QWhy was the research of Árpád János Pusztai disregarded? His results raised important questions to the health and safety of GM foods but he was denounced and not allowed to continue his research. Can you explain? thank you http://en.wikipedia.org/wiki/

Why was the research of Árpád János Pusztai disregarded? His results raised important questions to the health and safety of GM foods but he was denounced and not allowed to continue his research. Can you explain? thank you http://en.wikipedia.org/wiki/Árpád_Pusztai

AExpert Answer

The research you reference was addressed by the Royal Society, which is a fellowship of the world's most eminent scientists and is the oldest scientific academy in continuous existence.  The Royal Society convened a panel of scientific experts to review the research and found “no convincing evidence of adverse effects from GM potatoes,” due in part to a number of flaws in study design, execution and analysis. You can find the highlights and full repor,t conducted in 1999, here.

 

The panel also pointed out that this research was conducted on “one particular species of animal, when fed with one particular product, modified by the insertion of one particular gene by one particular method.”  It would be very difficult to base conclusions about the overall impact of GM foods and health on the results from this study or any other single study.

 

In contrast, there have been thousands of studies done on GM crops and their impact on human food safety, animal food safety and the environment. The overwhelming body of evidence has shown the safety of GM crops and food produced from them. For example, the Biofortified website includes a database of peer-reviewed reports in the scientific literature which document the general safety and nutritional wholesomeness of GM foods and feeds. Visit the database here for more details.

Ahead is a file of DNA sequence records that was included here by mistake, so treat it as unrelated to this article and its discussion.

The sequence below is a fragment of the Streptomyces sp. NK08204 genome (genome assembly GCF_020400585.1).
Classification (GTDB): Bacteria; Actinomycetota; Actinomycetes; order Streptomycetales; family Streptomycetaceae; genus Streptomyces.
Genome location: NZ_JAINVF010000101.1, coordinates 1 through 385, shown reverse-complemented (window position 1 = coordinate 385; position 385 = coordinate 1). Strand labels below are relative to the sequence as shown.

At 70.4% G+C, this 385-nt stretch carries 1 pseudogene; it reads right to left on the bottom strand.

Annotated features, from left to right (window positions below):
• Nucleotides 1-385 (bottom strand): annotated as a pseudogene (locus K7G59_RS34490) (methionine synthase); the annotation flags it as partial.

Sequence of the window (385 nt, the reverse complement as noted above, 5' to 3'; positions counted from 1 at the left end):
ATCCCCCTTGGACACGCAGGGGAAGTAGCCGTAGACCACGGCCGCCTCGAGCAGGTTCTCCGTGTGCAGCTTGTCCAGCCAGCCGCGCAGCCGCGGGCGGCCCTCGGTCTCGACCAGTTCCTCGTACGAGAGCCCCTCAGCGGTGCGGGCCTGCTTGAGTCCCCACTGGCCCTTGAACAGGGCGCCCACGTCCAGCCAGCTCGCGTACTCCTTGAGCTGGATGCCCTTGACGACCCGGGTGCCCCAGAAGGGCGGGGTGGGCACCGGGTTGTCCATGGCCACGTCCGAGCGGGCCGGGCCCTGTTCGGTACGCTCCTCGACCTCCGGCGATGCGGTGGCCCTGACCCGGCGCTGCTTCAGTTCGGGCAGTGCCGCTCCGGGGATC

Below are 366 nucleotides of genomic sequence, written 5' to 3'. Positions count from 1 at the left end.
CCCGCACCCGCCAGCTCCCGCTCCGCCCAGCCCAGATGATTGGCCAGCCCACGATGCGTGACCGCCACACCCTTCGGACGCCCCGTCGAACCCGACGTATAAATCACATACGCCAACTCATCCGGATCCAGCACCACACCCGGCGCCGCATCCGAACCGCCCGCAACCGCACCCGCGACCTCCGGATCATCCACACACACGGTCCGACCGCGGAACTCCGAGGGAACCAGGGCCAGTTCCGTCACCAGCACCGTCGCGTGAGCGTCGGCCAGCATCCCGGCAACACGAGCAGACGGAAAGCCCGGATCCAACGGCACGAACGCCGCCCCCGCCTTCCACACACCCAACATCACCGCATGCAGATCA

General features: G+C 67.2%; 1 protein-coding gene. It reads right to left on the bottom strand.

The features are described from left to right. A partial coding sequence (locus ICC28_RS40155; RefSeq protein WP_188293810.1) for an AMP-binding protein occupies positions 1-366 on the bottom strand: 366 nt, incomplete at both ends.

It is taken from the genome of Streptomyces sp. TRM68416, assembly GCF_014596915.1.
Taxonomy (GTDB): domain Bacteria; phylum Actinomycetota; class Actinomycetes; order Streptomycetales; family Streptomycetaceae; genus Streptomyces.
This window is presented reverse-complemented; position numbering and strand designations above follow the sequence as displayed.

Posted on January 31, 2018
Thank you for your question. There are various aspects of your question. I assume your question refers to the use of Agrobacterium rhizogenes by scientists to intentionally transfer genes from the bacterium to plants. Infection and DNA transfer from this bacterium occurs in nature all the time to cause disease. Such transformed plants are not classified as GMOs since transfer occurred naturally. If this is done by scientists then it would be classified as a GMO. Rules and... Read More
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Posted on March 1, 2018
I’m a Monsanto scientist who has more than 20 years of experience with genetic modification of plants. I will try to answer your question, even though I don’t ever do experiments on animals, certainly not on humans, of course! Can humans be genetically modified…but a much bigger question is should humans be genetically modified? There are two ways to think about genetic modification of humans (or any animal). One way is modification of somatic cells, and the other is the... Read More
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Posted on May 10, 2017
The simple answer is that 20+ years of composition assessments of GMO crops have demonstrated that crop composition is not appreciably affected by the GM process (1). In addition, data collected through that time have indicated that general factors such as the growth environment can contribute to notable variation in component levels (2). Plant agglutinins (or lectins) and amylase inhibitors are examples of anti-nutritional compounds that may be present in crops. The relevance of such a... Read More